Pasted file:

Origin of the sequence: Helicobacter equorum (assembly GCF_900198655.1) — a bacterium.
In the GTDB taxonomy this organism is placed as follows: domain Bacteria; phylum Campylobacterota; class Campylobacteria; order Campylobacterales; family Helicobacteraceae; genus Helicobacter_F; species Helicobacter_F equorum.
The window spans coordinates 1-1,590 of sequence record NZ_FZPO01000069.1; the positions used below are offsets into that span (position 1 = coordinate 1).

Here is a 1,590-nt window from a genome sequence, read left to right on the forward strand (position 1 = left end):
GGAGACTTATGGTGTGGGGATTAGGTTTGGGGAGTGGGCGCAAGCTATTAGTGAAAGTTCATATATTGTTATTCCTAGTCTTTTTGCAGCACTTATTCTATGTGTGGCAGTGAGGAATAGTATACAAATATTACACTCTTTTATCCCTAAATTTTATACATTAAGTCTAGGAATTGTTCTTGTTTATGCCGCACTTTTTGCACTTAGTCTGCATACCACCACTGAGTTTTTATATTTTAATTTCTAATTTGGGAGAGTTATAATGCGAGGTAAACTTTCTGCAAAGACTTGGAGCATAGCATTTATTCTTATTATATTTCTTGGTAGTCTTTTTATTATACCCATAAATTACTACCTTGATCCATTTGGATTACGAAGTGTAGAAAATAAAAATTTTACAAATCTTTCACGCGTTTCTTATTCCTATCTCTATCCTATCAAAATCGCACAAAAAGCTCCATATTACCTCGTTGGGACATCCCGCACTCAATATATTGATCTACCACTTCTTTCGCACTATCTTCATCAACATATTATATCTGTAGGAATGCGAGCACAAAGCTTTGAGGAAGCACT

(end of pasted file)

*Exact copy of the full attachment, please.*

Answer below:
Origin of the sequence: Helicobacter equorum (assembly GCF_900198655.1) — a bacterium.
In the GTDB taxonomy this organism is placed as follows: domain Bacteria; phylum Campylobacterota; class Campylobacteria; order Campylobacterales; family Helicobacteraceae; genus Helicobacter_F; species Helicobacter_F equorum.
The window spans coordinates 1-1,590 of sequence record NZ_FZPO01000069.1; the positions used below are offsets into that span (position 1 = coordinate 1).

Here is a 1,590-nt window from a genome sequence, read left to right on the forward strand (position 1 = left end):
GGAGACTTATGGTGTGGGGATTAGGTTTGGGGAGTGGGCGCAAGCTATTAGTGAAAGTTCATATATTGTTATTCCTAGTCTTTTTGCAGCACTTATTCTATGTGTGGCAGTGAGGAATAGTATACAAATATTACACTCTTTTATCCCTAAATTTTATACATTAAGTCTAGGAATTGTTCTTGTTTATGCCGCACTTTTTGCACTTAGTCTGCATACCACCACTGAGTTTTTATATTTTAATTTCTAATTTGGGAGAGTTATAATGCGAGGTAAACTTTCTGCAAAGACTTGGAGCATAGCATTTATTCTTATTATATTTCTTGGTAGTCTTTTTATTATACCCATAAATTACTACCTTGATCCATTTGGATTACGAAGTGTAGAAAATAAAAATTTTACAAATCTTTCACGCGTTTCTTATTCCTATCTCTATCCTATCAAAATCGCACAAAAAGCTCCATATTACCTCGTTGGGACATCCCGCACTCAATATATTGATCTACCACTTCTTTCGCACTATCTTCATCAACATATTATATCTGTAGGAATGCGAGCACAAAGCTTTGAGGAAGCACT